Whales hear sonar signals more than we realise
A new study has found that killer whales and other marine mammals are likelier to hear sonar signals more than we've known.
That's because commercially available sonar systems, which are designed to create signals beyond the range of hearing of such animals, also emit signals known to be within their hearing range, scientists have discovered.
The sound is likely very soft and audible only when the animals are within a few hundred meters of the source, the authors of the study said.
The signals would not cause any actual tissue damage, but it's possible that they affect the behavior of some marine mammals, which rely heavily on sound to communicate, navigate, and find food.
The findings come from a team of researchers at the Department of Energy's Pacific Northwest National Laboratory, working together with marine mammal expert Brandon Southall of Southall Environmental Associates.
A team led by Zhiqun (Daniel) Deng, a chief scientist at PNNL, evaluated the signals from three commercially available sonar systems designed to transmit signals at 200 kilohertz. The impact of such systems on marine mammals is not typically analyzed because signals at 200 kilohertz can't be heard by the animals.
The team found that while most of the energy is transmitted near the intended frequency of 200 kilohertz, some of the sound leaks out to lower frequencies within the hearing range of killer whales and other animals such as harbor porpoises, dolphins and beluga whales. The three systems studied produced signals as low as 90, 105 and 130 kilohertz.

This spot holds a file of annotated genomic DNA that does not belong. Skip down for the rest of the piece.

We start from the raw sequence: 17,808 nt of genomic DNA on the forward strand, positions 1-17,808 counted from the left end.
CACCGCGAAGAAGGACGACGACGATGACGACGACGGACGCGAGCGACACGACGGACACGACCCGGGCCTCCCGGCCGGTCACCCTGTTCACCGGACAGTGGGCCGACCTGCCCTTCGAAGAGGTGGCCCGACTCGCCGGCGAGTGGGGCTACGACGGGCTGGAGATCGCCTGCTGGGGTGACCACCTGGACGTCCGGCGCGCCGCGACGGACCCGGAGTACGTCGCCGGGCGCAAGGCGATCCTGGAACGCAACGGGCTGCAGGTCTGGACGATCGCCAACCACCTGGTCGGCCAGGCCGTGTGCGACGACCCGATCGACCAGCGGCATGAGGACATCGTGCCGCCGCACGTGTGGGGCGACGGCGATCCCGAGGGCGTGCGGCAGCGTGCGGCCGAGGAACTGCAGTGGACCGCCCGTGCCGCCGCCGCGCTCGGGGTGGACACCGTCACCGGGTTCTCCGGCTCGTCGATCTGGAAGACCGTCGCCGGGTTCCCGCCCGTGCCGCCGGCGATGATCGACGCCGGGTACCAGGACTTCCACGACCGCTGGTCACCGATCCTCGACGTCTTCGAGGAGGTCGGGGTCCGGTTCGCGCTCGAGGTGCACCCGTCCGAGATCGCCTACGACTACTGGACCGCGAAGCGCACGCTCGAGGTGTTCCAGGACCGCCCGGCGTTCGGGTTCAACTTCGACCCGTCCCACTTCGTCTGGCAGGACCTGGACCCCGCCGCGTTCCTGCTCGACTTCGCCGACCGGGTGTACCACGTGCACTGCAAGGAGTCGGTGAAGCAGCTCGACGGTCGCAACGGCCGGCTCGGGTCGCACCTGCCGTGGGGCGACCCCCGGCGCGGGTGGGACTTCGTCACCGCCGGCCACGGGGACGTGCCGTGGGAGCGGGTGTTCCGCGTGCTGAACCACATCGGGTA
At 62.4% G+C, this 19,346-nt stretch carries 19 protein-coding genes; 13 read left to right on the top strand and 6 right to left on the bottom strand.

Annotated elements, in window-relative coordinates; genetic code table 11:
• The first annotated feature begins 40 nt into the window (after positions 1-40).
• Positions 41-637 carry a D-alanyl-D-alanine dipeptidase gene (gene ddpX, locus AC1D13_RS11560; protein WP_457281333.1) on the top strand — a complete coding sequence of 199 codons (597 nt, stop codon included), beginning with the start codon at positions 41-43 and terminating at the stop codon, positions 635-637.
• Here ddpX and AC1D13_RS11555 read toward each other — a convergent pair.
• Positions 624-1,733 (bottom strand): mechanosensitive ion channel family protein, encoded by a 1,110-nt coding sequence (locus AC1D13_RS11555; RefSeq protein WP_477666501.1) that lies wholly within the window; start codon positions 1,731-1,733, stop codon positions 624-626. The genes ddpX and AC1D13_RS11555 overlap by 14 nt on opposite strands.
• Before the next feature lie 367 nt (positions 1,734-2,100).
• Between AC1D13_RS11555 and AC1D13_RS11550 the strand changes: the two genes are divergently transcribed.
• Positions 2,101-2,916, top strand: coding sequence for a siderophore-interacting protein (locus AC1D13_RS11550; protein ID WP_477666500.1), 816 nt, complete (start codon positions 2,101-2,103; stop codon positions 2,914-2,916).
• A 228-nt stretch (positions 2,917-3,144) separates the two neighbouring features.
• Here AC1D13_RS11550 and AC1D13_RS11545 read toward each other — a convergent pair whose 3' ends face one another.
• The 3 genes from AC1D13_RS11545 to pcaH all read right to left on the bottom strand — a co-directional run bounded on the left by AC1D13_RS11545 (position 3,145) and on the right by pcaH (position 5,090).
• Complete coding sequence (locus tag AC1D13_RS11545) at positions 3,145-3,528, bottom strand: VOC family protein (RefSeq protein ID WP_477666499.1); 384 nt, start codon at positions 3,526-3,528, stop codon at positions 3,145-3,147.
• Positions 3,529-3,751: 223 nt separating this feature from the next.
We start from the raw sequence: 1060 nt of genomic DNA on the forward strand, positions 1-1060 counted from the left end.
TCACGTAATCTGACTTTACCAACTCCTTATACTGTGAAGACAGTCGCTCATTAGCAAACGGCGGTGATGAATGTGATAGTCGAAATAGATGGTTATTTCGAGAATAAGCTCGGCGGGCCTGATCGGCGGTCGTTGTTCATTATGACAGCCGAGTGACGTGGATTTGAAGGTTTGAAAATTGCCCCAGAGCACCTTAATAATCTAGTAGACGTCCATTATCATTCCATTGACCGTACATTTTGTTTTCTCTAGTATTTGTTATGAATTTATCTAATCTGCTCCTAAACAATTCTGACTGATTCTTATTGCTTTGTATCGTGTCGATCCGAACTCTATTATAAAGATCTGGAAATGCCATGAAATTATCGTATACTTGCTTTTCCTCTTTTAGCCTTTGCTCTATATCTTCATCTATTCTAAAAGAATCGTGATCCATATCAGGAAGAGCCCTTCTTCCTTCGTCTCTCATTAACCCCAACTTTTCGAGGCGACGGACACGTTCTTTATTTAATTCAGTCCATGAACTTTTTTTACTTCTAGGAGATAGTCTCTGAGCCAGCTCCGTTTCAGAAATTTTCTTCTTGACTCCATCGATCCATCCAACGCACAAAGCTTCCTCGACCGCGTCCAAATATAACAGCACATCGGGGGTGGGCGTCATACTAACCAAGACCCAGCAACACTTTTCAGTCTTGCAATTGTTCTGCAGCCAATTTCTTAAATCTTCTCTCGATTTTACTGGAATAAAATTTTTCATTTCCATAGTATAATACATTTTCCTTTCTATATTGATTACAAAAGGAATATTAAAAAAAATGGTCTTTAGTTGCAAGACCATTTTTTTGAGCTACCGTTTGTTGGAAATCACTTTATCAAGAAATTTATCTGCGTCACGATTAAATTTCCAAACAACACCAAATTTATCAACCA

At the levels measured, the sounds would be quieter than many other sounds in the ocean, including the sounds the animals themselves make, and they wouldn't be heard at all by the animals beyond a few hundred meters.
"These signals are quiet, but they are audible to the animals, and they would be relatively novel since marine mammals don't encounter many sounds in this range," Southall, who is the former director of the Ocean Acoustics Program of the National Oceanic and Atmospheric Administration said.
"These sounds have the potential to affect animal behavior, even though the main frequency is above what they primarily hear. It may be that environmental assessments should include the effects of these systems. This may not be a major issue, but it deserves further exploration," Southall added.
The findings are published in the journal PLOS ONE.
(Posted on 03-05-2014)
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